farmhouse table

Years ago I found a beat-up farmhouse table in a consignment shop, offered a price which the clerk accepted, and left to go to the ATM.  In those few moments he called the seller of the table and when I returned he shook his head saying “I’m sorry, you can’t have the table at this price….”  Bummed out, I walked away from it and lived with my reproduction 1950s ‘diner’ style table and chairs a few more years, though I thought of that table and peeked in the shop window until it eventually disappeared.  Here’s the diner one: One morning I went to a rummage sale on my block that had trinkets and trash including a farmhouse table that fit the bill – and more importantly would fit my kitchen. I snapped it up for 1/3 the price of what I would’ve paid for the one that got away. Here it is:  From what I’ve seen that classifies the typical farmhouse table is its simplicity, heft, worn-down wood (from age or faked), square or turned legs, and a thick slab top.  I’m not sure if this one fits into the category of farmhouse table: is it too small, its legs too fancy, those angled corner pieces too frilly? Either way, it adds a tangible warmth to the room.The top is thinner than others I’ve seen and is made of about 6 pieces.  I didn’t love the angled corner brackets at first – they’re just decorative, but I left them.  We kept the wheels on the legs because they lift it a bit higher so we can get our knees underneath…It has a gap down the middle that would allow for expansion, but came without a leaf:  the leaf had been cut down and used to hold the two halves together from below!  The gap was pretty wide and became a nasty crumb trough, so we recently took it apart to jamb it closer together.    You can see marks on the underside of the table that were probably the parts that allowed it to expand.  The strip of wood with the screws in it is an old leaf that was cut up.  Here’s proof – the wood strip / leaf has a matching bevel along the end.  Above you can see the peg that goes into the opposite half.  The legs are bolted into angled pieces.  I don’t know the age of this table, but underneath it looks pretty old and wrecked. Even though it’s not a glossy finish I’ve thought about sanding the top down so it’s totally raw wood, but the legs and other trimmy pieces would be tough to get the finish off of….to be determined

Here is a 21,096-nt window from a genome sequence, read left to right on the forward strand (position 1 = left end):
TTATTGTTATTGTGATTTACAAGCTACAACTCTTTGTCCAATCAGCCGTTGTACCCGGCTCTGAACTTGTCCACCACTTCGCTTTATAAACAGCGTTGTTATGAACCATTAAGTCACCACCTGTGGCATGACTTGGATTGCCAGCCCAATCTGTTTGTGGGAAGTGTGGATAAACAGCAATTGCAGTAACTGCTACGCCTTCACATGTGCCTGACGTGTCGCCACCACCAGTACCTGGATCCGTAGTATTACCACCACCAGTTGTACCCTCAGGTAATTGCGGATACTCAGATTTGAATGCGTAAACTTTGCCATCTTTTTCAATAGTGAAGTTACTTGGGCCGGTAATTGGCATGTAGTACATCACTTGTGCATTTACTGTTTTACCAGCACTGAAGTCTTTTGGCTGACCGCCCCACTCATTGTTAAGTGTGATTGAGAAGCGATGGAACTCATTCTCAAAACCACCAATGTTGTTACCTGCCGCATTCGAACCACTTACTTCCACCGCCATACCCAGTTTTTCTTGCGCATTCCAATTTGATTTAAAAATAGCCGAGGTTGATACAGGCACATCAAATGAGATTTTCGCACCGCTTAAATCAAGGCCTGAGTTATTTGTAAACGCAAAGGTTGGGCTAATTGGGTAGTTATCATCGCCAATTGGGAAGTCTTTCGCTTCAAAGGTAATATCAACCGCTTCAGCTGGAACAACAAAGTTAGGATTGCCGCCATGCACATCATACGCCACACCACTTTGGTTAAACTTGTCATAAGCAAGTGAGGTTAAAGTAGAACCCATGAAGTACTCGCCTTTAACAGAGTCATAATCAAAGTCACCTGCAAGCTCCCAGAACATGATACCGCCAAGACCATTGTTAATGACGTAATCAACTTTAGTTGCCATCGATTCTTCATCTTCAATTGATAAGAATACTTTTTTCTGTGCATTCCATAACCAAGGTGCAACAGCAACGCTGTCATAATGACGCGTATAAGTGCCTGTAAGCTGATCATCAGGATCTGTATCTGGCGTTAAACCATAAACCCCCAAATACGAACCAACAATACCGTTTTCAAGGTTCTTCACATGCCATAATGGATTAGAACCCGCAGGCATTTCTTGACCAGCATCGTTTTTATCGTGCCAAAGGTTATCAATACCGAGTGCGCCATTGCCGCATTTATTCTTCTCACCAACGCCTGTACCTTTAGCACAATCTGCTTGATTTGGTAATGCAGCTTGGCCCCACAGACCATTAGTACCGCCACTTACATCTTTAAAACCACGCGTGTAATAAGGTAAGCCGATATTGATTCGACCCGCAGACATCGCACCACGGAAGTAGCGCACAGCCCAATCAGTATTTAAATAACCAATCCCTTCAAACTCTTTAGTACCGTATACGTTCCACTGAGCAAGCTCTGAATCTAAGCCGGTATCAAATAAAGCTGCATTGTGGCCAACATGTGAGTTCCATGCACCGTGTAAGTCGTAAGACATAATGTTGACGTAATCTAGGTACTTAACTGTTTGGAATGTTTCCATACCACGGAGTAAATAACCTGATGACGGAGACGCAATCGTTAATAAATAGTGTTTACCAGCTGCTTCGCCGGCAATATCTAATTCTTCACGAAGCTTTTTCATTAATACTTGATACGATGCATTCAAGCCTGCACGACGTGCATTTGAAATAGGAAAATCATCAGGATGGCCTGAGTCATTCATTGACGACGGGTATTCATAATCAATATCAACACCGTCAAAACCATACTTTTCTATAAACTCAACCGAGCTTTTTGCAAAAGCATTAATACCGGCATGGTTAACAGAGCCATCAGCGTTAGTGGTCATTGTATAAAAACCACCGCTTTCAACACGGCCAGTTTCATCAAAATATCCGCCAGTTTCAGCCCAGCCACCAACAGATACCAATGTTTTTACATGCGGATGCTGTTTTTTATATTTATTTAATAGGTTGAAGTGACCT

I’m typically a modernist but I think an old wood table in the kitchen just feels right.  Food looks better on it.  Pretty much anything looks good on it. 

So, is this a farmhouse table?  Since I found it in the heart of San Francisco it’s probably never set leg on a farm, but we crowd around it like urban farmers and enjoy it nonetheless.



Filed under Apartment Design, farmhouse table

3 responses to “farmhouse table

  1. Your table is an Eastlake table which means it was made in the 1800’s. You will damage the value if you sand off the finish. Eastlake is a subcategory of Victorian. It is a farm table and San Francisco, like the rest of the U.S. had farmers.
    Is it oak or walnut? Walnut wood was very popular with Victorians. Both woods are hard woods. If it is oak, it is probably late 1800’s or early 1900’s. If it is walnut, it is probably mid to late 1800’s.
    Oak was considered less desirable by Victorians and was stained a dark brown to make it look like walnut.
    The linear groves and the side braces are Eastlake features
    It is a lovely table.

    • mcelroyarch

      Hi Anne,
      Thank you for the very informative post! I didn’t think it was that old, wow. It’s definitely made of Oak. I can’t find a photo of it online anywhere, but I’m happy to hear any input people have.

  2. Hi again,
    Due to a computer problem, I lost your address or I would have written back to you much sooner.
    Yes, it is a farmhouse table.
    Try searches with the words: primitive, farm house, farmhouse, kitchen, Victorian, Eastlake, antique, vintage, castors, fluted, turned legs, and spoon carving or spoon carved.
    Fluted or fluting refers to the decorative linear grooves and turned legs refers to the rounded contours of the legs which were created on a lathe. Spoon carving is a shallow, but curvaceous, decorative detail which was sometimes, although it seems to be rarely, include on such tables.
    These tables were multi-purpose table used in a country kitchen which is a kitchen which is also used as the dining room. The castors, or wheels, made moving the table about quite easy which was useful as it was used for food preparation, doing laundry, or whatever else was needed.
    Such a table originally also had a center leg which supported the table top when leaves were added. In rare cases, there were two center legs located on the same plane.
    The leaves and extra leg were stored away in the attic to be used when a large gathering came over for a special meal such as Thanksgiving.
    So, that’s it for now.

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